Enhancing Underrepresented Student Engagement in STEM through Mentoring and Family Involvement
This collaborative project is an informal science, technology, engineering, and mathematics (STEM) intervention that will uniquely combine partnerships between STEM and education faculty at the University of Houston (UH) with mentorship from the participants’ families and UH STEM undergraduate mentors to provide hands-on STEM experiences to fourth- and fifth-grade Students of Color. The project aims to increase awareness of and interest in STEM careers as a way to broaden participation in STEM careers. Key program components will include weekly hands-on activities that engage the students with technology through the engineering design process led by undergraduate STEM mentors who also are from groups underrepresented in STEM careers; the Scientist of the Week, which exposes students either to a STEM pioneer from underrepresented groups or a current STEM professional from an industry partner; the math problem of the day, which is aligned to state standards for fourth and fifth grades; and an end-of-year interactive STEM fair, during which students demonstrate their knowledge to larger audiences from their schools and communities.
The research questions that will guide this mixed-methods project will include: 1) What strategies help conceptualize STEM knowledge in a manner that affirms students' racial identity and cultural ways of knowing? 2) How do students' STEM identity and awareness of and interest in STEM change over time? 3) How do families engage in their children’s STEM learning in out-of-school STEM communities, and 4) how does family participation shape students' interest in STEM and their STEM identity? Data from interviews, observations, and questionnaires on Engineering Identity and Career Aspirations will be gathered and analyzed to study possible changes over time. The project's research will contribute to the knowledge-base on family engagement in STEM learning and the STEM identities of racially and ethnically diverse students. Specifically, the team will build upon their prior research on students' STEM identity and program implementation by studying students' STEM identity longitudinally, the racial dimensions of STEM identity, and variability in program implementation across school sites. This project will also have an explicit focus on broadening participation in STEM studies and careers among Students of Color. Within two years, the project will expand to four elementary schools in the Houston region. During the timeline of this award, the project will directly impact 140 fourth and fifth grade Students of Color and an additional 50 students and families per site, per year through the annual interactive STEM fair. This project will also directly engage 50 racially and ethnically diverse STEM mentors who lead project activities. A final product of this work will be a program model guided by principled adaptation that positions the project for large-scale implementation. This project is funded by the Innovative Technology Experiences for Students and Teachers (ITEST) program, which supports projects that build understandings of practices, program elements, contexts and processes contributing to increasing students' knowledge and interest in science, technology, engineering, and mathematics (STEM) and information and communication technology (ICT) careers.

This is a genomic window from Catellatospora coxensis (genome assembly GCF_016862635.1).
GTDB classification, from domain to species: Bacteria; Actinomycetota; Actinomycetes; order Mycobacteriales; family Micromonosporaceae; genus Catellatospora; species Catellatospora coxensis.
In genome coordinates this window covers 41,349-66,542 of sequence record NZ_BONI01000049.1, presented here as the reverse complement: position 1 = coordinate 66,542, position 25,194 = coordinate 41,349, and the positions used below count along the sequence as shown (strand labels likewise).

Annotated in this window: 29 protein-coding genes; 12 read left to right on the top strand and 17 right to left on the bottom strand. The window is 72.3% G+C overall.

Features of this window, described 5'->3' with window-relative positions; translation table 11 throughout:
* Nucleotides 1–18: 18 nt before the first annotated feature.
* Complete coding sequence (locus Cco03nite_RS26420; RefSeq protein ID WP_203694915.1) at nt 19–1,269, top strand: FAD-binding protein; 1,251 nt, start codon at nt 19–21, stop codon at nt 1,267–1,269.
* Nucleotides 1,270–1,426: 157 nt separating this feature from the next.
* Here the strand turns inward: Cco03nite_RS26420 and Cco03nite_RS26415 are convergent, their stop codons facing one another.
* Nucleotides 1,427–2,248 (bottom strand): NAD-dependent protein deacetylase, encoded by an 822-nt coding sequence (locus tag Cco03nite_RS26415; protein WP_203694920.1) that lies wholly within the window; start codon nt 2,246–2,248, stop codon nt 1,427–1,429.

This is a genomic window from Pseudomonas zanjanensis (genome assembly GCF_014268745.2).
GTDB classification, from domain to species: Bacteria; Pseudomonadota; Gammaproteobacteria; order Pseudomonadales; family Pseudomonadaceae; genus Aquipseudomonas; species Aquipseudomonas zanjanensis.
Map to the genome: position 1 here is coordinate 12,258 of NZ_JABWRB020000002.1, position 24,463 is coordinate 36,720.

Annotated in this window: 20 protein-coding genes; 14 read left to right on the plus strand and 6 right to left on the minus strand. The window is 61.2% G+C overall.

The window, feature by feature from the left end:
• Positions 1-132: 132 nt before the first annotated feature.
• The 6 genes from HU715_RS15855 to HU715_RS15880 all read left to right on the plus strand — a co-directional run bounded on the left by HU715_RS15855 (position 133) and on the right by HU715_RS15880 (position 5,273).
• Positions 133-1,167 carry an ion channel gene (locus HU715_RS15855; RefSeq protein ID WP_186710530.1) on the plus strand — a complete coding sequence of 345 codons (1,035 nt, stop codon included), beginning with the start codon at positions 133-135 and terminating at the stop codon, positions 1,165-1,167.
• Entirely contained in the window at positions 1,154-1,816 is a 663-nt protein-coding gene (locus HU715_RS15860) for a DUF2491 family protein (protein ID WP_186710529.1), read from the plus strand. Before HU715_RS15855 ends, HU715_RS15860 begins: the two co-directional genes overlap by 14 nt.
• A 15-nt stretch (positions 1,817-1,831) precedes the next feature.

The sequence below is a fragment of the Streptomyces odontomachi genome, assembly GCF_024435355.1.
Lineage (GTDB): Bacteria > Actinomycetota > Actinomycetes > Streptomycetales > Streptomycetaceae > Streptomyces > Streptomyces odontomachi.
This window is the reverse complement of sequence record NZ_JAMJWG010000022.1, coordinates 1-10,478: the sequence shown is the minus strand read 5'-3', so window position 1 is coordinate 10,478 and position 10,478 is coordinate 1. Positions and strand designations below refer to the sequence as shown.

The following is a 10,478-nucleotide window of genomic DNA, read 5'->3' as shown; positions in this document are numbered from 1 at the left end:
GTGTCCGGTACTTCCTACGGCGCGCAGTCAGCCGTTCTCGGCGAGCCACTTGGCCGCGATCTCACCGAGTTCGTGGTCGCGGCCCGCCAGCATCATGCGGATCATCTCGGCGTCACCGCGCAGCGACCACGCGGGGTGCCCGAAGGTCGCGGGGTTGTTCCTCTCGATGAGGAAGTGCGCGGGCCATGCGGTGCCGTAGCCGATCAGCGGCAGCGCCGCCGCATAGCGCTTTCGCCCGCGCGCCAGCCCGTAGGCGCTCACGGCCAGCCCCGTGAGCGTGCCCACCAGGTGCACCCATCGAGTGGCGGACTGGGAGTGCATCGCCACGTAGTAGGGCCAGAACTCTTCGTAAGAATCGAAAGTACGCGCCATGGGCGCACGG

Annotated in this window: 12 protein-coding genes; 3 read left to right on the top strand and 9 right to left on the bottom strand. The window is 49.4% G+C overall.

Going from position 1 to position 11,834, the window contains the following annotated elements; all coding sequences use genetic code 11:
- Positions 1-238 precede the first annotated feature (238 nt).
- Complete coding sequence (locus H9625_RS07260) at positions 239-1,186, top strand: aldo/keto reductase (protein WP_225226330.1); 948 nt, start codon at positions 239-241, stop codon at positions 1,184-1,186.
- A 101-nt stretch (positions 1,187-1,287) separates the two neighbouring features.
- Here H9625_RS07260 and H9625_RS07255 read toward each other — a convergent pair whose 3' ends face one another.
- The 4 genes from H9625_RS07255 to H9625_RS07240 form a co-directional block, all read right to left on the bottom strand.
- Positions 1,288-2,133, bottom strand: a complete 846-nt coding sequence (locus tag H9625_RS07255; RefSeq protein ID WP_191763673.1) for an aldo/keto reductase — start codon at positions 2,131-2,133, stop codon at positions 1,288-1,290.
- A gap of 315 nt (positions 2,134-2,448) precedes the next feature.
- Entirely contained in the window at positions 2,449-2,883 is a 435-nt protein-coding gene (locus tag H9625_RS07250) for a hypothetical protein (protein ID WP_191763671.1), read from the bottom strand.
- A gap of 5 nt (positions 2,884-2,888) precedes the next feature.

This award reflects NSF's statutory mission and has been deemed worthy of support through evaluation using the Foundation's intellectual merit and broader impacts review criteria.